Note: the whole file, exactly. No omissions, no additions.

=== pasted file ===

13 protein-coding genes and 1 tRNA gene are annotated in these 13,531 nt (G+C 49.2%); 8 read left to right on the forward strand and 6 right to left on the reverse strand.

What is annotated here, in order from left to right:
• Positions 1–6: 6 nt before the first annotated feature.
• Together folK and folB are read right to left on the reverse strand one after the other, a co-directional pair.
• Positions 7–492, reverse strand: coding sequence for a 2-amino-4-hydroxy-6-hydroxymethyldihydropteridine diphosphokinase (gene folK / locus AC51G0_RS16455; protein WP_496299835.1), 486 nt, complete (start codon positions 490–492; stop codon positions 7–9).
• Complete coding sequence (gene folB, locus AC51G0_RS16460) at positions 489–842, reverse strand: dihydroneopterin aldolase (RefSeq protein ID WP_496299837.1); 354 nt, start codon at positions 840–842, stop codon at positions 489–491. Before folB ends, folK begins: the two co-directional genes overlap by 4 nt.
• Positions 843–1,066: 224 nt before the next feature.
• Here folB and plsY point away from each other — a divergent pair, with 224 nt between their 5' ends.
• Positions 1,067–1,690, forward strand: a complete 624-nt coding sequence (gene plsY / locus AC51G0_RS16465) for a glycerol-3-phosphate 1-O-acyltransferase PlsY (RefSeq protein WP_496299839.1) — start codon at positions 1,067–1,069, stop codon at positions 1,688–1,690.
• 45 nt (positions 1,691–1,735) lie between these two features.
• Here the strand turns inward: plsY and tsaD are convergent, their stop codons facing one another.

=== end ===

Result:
13 protein-coding genes and 1 tRNA gene are annotated in these 13,531 nt (G+C 49.2%); 8 read left to right on the forward strand and 6 right to left on the reverse strand.

What is annotated here, in order from left to right:
• Positions 1–6: 6 nt before the first annotated feature.
• Together folK and folB are read right to left on the reverse strand one after the other, a co-directional pair.
• Positions 7–492, reverse strand: coding sequence for a 2-amino-4-hydroxy-6-hydroxymethyldihydropteridine diphosphokinase (gene folK / locus AC51G0_RS16455; protein WP_496299835.1), 486 nt, complete (start codon positions 490–492; stop codon positions 7–9).
• Complete coding sequence (gene folB, locus AC51G0_RS16460) at positions 489–842, reverse strand: dihydroneopterin aldolase (RefSeq protein ID WP_496299837.1); 354 nt, start codon at positions 840–842, stop codon at positions 489–491. Before folB ends, folK begins: the two co-directional genes overlap by 4 nt.
• Positions 843–1,066: 224 nt before the next feature.
• Here folB and plsY point away from each other — a divergent pair, with 224 nt between their 5' ends.
• Positions 1,067–1,690, forward strand: a complete 624-nt coding sequence (gene plsY / locus AC51G0_RS16465) for a glycerol-3-phosphate 1-O-acyltransferase PlsY (RefSeq protein WP_496299839.1) — start codon at positions 1,067–1,069, stop codon at positions 1,688–1,690.
• 45 nt (positions 1,691–1,735) lie between these two features.
• Here the strand turns inward: plsY and tsaD are convergent, their stop codons facing one another.